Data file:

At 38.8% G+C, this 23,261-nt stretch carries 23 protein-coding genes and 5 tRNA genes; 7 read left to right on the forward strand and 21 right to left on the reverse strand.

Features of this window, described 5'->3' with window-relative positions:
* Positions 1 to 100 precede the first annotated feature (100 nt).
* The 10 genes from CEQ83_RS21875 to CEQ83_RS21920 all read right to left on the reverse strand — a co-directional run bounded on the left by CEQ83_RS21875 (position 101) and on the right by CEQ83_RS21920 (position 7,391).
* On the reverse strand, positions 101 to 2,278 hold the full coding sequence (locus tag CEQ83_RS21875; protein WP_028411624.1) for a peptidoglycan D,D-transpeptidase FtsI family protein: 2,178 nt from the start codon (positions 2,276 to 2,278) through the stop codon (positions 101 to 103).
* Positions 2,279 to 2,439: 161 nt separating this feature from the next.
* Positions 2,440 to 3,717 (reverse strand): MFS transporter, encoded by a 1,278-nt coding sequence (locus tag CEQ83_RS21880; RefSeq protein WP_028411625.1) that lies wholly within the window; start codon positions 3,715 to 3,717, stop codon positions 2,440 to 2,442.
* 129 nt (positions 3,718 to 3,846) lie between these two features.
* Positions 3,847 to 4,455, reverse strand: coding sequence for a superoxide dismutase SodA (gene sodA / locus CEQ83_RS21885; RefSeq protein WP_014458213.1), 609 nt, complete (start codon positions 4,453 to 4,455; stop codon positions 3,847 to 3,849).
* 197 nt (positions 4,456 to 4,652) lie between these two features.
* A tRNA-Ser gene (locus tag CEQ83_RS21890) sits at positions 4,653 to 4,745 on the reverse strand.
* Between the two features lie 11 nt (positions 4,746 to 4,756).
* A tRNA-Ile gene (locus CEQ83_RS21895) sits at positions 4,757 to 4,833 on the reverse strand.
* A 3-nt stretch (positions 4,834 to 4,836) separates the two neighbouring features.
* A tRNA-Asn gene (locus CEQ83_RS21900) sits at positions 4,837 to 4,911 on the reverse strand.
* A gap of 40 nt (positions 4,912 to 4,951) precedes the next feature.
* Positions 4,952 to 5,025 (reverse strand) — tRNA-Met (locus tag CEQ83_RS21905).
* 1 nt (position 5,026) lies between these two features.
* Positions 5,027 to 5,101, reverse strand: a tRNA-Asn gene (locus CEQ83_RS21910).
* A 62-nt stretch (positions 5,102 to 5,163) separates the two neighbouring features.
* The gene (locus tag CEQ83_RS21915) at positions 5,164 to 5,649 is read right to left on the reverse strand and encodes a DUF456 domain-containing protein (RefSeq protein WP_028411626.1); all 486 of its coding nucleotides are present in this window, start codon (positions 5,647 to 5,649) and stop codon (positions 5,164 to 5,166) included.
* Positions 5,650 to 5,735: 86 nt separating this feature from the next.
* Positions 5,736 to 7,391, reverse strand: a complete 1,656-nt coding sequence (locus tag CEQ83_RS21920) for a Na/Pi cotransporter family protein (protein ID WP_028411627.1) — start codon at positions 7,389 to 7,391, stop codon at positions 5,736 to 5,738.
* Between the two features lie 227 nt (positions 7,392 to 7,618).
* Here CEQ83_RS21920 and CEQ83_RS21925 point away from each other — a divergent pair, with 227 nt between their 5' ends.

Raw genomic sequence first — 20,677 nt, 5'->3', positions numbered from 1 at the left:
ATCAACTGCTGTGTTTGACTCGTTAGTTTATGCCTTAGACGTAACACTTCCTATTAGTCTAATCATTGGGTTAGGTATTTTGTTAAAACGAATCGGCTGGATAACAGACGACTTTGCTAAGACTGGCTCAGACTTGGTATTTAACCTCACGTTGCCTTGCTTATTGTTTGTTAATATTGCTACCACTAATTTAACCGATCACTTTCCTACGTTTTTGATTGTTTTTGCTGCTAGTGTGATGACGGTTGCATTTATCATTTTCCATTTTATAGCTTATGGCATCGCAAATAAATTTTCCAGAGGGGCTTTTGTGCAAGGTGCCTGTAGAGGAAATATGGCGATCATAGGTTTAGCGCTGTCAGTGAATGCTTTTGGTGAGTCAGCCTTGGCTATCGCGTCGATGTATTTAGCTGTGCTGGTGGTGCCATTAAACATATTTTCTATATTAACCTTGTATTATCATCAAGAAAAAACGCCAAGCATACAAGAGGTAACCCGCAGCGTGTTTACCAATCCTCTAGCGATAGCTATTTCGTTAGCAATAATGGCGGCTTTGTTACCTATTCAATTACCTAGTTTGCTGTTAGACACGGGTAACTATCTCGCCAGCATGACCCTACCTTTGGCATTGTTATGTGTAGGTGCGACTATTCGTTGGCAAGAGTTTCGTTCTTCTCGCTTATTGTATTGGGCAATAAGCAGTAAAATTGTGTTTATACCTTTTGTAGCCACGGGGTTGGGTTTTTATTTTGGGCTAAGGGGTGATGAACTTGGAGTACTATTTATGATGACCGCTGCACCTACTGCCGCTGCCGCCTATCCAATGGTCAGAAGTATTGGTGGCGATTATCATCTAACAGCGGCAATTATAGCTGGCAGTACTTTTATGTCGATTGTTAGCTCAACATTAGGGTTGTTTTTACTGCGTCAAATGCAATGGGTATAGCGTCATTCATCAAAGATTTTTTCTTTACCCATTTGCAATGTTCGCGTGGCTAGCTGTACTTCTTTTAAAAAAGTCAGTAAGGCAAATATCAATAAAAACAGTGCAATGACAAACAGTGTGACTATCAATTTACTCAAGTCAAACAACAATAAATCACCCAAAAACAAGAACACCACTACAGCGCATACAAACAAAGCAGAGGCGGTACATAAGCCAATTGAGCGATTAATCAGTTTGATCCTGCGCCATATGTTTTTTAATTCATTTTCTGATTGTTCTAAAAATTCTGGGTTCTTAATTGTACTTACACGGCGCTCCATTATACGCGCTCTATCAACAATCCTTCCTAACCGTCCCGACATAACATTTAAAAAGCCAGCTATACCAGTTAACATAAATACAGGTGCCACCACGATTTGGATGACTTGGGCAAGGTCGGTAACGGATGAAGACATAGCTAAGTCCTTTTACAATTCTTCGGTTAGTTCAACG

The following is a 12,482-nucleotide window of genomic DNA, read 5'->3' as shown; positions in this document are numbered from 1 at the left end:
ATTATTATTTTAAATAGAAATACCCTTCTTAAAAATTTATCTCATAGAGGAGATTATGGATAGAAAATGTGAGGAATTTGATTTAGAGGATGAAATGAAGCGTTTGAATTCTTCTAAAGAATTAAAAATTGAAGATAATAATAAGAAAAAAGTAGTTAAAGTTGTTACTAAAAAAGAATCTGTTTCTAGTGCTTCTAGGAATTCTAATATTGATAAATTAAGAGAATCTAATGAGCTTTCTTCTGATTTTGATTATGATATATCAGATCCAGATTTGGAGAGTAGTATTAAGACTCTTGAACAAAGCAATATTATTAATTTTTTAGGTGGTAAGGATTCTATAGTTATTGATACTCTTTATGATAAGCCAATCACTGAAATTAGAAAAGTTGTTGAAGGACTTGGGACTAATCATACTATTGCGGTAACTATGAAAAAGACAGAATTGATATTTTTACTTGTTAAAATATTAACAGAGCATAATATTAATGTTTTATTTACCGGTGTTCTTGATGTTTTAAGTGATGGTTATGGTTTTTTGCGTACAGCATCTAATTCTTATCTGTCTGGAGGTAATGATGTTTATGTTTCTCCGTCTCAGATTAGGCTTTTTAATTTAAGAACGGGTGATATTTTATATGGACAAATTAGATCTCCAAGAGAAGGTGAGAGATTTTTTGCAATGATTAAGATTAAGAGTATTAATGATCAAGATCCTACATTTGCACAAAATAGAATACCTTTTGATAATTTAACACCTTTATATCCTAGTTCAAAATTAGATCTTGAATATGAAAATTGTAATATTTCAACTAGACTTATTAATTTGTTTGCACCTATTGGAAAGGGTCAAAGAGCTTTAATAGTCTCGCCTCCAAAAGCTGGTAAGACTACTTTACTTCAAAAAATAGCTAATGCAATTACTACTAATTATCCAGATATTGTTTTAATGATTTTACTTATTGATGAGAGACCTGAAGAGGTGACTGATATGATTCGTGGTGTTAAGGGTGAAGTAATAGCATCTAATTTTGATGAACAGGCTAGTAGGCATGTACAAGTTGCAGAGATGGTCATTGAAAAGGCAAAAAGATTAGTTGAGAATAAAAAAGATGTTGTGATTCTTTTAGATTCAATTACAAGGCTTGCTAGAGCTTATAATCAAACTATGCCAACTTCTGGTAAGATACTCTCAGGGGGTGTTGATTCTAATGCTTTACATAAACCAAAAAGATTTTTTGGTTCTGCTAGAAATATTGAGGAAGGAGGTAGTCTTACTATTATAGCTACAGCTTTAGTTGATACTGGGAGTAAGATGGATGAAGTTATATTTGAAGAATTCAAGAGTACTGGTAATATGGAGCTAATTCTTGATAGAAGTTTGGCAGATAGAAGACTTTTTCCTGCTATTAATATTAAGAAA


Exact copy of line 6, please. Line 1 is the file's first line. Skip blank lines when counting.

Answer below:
* Positions 2,279 to 2,439: 161 nt separating this feature from the next.